By 2030, will LLMs have a bigger impact on the economy than GLP-1 receptor agents?

Derek Thompson asks the question here: Responses incluude multiple predictions that the answer will be no. So, market, obviously.

Resolves to YES if LLMs have a bigger economic impact on the economy by 2030 than GLP-1 receptors, NO otherwise.

If the answer to this question is non-obvious even in 2030 after I examine the economic data, I will ask an economist or similar expert.

If the answer is obvious in advance - defined as persistant weeks-long market price of <5% or >95% with little activity, where I also see no plausible way for the answer to still change, I will resolve this market early.

(GLP-1 receptors are those used by Ozempic and other similar weight loss drugs.)

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Between 2023-01-01 and 2023-10-01, did LLMs or GLP-1 receptors have a bigger impact? I have no idea how to quantify this properly.

- Novo Nordisk has a market cap of $300b but not all of it is from Wegovy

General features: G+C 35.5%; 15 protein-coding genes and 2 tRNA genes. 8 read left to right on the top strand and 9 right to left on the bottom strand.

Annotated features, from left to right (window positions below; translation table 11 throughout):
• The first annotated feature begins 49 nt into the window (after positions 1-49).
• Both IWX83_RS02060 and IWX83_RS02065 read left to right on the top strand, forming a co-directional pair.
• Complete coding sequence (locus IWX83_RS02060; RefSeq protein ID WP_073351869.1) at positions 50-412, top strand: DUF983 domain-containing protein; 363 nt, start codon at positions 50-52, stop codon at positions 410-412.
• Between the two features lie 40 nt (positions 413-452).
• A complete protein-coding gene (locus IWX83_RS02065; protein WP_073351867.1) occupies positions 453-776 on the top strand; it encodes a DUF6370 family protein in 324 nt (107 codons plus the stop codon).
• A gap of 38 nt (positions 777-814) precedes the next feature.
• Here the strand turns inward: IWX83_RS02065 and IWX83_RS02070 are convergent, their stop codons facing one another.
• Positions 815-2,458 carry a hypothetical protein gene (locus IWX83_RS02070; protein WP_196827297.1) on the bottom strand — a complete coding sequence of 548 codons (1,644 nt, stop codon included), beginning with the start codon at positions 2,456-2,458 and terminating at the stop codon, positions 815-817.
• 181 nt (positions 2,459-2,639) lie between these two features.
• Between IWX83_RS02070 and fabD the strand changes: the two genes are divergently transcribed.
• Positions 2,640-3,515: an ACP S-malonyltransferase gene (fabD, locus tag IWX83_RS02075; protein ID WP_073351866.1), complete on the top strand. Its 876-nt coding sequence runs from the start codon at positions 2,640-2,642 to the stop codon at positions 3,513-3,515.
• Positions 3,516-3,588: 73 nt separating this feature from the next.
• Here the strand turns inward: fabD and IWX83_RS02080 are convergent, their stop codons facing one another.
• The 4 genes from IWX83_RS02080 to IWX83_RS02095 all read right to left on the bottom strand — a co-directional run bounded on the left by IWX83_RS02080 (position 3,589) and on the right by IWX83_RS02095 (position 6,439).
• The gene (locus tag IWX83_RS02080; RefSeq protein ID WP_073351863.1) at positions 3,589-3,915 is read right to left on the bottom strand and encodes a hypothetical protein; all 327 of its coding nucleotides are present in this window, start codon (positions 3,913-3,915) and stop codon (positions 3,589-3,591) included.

- OpenAI has an implied valuation of $90b but its a hot new startup rather than a publicly traded company

- Nvidia has a valuation of $1.1T but not all of it can be attributed to LLMs

- ChatGPT plus has <5M paid subscriptions, netting ~1.2B/year in sales. Wegovy alone sold ~$4B worth of prescriptions so far.

- LLMs has probably caused at least some people to lose their jobs already. Wegovy might... reduce demand for nutritionists? Decrease snack sales? Hard to quantify either accurately.

So you could argue the impact question either way. Hard to make a good bet without at least figuring this out for 2023.

How does this resolve if AI is really big, but people have moved on from current Transformer-based next-token-prediction-trained LLM architectures to some other technique?

@WilliamEhlhardt I would consider the cumulative impact of LLMs before they were replaced, including if they played a vital role in enabling their successors, but yes this is specifically asking about LLMs not AI in general.

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